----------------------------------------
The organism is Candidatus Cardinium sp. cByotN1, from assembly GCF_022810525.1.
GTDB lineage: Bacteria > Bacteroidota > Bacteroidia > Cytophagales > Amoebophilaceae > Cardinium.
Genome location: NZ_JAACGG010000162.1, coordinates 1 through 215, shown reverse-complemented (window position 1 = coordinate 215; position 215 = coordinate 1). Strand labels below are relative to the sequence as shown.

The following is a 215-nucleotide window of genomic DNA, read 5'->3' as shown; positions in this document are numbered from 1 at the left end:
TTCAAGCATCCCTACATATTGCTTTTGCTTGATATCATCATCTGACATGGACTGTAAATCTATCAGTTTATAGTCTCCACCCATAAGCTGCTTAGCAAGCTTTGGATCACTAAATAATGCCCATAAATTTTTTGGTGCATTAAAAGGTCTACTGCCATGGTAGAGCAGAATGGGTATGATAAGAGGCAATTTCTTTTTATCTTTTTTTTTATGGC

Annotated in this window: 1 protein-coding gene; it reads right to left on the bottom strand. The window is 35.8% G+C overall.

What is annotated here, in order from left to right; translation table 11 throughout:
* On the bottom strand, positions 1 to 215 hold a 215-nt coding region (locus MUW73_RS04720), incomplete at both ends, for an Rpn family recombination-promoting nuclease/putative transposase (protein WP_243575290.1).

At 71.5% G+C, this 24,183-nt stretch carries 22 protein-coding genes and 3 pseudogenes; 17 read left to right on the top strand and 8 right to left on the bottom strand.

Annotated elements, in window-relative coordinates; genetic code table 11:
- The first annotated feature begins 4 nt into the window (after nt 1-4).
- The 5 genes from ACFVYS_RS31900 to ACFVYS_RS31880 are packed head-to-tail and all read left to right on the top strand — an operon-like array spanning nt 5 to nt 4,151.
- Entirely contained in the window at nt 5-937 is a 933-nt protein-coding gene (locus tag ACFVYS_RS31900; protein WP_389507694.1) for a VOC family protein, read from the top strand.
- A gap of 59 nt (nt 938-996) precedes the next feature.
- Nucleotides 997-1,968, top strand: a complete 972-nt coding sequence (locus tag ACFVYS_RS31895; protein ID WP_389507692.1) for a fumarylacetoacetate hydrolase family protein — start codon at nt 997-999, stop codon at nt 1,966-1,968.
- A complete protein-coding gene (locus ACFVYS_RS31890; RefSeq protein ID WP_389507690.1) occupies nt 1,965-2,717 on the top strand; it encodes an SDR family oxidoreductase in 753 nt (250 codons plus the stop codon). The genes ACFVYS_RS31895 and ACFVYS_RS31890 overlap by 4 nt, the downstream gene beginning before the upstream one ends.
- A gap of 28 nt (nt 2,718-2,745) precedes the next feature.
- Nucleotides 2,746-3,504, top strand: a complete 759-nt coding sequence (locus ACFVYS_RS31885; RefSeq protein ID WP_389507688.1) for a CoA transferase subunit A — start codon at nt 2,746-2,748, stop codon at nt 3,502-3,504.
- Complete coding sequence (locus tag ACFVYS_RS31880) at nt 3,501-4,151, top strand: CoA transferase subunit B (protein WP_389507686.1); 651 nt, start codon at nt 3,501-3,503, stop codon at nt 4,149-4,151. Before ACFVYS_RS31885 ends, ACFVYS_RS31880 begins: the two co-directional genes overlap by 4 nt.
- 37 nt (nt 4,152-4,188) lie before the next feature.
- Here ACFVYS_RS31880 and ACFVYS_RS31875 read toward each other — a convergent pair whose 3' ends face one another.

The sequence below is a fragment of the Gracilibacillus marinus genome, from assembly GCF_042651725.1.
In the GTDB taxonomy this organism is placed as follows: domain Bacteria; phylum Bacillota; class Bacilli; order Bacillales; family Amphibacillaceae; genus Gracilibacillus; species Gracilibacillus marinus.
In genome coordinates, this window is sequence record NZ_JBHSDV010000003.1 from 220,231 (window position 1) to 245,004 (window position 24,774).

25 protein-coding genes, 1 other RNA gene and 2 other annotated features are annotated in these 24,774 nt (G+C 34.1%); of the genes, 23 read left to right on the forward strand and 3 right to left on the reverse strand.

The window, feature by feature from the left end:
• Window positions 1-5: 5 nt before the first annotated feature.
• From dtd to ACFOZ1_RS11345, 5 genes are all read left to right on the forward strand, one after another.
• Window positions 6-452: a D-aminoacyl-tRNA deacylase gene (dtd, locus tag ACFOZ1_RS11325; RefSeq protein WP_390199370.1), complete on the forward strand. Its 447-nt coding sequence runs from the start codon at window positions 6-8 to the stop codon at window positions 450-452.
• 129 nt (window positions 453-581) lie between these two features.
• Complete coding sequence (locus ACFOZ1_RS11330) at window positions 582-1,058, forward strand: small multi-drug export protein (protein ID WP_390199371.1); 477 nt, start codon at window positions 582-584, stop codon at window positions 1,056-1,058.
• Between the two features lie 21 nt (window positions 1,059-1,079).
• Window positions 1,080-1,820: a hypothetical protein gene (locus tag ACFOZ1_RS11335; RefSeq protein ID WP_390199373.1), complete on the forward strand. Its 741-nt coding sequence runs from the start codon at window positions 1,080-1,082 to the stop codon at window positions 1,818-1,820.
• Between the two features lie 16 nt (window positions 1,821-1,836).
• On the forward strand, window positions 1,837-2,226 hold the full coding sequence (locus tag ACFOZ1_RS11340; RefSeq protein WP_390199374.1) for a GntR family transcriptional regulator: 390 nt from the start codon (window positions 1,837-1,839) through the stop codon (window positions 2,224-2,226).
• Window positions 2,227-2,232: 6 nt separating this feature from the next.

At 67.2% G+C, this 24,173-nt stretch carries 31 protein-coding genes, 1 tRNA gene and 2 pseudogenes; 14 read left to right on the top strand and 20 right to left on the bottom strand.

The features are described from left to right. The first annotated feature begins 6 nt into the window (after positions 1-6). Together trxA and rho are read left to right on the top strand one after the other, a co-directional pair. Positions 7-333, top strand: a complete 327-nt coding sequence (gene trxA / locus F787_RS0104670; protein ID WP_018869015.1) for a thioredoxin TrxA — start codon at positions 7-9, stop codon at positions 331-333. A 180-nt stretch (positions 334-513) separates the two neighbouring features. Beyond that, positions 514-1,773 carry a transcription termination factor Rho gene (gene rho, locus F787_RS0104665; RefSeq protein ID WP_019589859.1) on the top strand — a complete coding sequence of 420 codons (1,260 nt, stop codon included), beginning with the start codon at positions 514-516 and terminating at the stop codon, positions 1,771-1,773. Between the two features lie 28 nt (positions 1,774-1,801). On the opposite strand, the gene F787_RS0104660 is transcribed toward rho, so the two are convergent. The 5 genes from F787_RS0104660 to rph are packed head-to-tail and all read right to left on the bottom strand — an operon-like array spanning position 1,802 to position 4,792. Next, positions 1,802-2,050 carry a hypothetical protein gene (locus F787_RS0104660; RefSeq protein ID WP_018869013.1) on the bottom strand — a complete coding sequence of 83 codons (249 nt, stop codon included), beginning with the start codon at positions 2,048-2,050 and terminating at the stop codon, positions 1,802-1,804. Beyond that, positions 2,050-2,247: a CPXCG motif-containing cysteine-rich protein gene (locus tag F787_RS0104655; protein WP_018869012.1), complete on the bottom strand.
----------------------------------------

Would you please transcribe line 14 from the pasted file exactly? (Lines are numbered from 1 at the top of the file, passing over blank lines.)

- A gap of 59 nt (nt 938-996) precedes the next feature.